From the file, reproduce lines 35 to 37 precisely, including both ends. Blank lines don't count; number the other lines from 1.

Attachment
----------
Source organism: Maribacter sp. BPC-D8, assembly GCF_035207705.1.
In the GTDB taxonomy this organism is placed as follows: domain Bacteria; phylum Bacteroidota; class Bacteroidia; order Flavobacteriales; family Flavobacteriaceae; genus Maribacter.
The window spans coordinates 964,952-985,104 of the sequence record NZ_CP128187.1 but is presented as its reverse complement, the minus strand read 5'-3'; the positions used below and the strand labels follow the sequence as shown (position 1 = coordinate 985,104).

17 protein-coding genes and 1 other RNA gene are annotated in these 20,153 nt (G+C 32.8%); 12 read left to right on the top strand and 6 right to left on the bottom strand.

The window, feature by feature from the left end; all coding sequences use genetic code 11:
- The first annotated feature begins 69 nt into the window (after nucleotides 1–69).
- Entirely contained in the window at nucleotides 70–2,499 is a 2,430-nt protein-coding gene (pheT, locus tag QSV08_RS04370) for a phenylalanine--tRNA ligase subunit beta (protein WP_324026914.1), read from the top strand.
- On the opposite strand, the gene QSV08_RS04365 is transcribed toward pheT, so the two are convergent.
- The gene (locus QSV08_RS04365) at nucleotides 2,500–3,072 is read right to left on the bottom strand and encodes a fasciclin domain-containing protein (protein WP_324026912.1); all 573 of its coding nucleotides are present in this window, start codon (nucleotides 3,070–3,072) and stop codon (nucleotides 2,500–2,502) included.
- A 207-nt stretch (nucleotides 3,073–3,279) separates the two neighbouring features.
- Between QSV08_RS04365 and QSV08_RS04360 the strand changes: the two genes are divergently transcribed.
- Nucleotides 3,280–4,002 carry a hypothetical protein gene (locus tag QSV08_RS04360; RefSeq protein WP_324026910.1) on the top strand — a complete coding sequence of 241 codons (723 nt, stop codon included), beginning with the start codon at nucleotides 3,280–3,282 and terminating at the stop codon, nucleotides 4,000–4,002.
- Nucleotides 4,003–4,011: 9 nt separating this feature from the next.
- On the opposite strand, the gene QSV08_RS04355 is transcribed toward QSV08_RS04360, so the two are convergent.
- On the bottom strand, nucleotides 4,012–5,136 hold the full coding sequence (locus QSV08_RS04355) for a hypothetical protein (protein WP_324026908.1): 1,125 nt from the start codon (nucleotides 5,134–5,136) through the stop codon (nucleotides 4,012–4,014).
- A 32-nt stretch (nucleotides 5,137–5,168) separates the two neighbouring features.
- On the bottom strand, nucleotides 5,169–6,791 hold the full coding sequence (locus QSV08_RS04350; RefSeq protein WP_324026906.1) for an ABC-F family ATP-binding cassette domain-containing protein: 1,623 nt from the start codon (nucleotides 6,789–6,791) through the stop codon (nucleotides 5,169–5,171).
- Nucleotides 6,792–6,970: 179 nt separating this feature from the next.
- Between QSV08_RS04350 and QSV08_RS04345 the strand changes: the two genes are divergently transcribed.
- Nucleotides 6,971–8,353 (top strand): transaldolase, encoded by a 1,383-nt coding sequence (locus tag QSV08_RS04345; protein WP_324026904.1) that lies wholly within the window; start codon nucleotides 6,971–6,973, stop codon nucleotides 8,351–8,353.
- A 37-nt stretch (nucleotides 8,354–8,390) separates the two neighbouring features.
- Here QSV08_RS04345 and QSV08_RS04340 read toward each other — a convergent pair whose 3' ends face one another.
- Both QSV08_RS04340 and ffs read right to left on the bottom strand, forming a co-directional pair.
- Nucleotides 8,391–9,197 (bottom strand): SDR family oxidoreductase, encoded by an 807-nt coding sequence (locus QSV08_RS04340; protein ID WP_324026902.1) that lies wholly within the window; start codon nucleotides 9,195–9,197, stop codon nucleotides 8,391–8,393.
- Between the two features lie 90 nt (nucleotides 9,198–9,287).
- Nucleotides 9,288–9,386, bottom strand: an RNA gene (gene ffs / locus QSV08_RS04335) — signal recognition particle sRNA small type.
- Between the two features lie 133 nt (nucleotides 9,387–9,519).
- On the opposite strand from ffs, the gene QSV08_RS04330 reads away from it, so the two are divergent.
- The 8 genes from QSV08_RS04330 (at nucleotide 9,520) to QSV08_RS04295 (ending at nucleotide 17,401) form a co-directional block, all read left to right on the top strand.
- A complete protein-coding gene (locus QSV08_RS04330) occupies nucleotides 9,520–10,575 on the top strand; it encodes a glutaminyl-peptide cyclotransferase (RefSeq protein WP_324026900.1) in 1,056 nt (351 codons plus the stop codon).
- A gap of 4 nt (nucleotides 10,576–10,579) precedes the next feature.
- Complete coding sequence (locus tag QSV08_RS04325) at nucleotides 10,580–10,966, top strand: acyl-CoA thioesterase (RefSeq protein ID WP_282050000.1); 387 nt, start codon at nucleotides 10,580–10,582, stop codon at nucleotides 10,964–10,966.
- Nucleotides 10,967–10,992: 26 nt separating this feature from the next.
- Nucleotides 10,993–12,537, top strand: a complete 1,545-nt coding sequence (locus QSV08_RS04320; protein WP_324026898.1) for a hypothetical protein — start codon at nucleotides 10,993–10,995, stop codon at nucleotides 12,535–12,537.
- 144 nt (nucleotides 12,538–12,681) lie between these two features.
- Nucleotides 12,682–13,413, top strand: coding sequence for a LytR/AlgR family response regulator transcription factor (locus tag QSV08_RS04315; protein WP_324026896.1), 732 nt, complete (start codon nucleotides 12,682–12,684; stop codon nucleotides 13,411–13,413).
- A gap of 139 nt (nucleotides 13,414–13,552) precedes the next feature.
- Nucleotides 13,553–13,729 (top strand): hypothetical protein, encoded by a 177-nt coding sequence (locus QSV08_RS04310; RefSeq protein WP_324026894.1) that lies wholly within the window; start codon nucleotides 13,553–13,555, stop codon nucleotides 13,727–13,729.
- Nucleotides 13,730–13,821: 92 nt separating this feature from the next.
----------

- 144 nt (nucleotides 12,538–12,681) lie between these two features.
- Nucleotides 12,682–13,413, top strand: coding sequence for a LytR/AlgR family response regulator transcription factor (locus tag QSV08_RS04315; protein WP_324026896.1), 732 nt, complete (start codon nucleotides 12,682–12,684; stop codon nucleotides 13,411–13,413).
- A gap of 139 nt (nucleotides 13,414–13,552) precedes the next feature.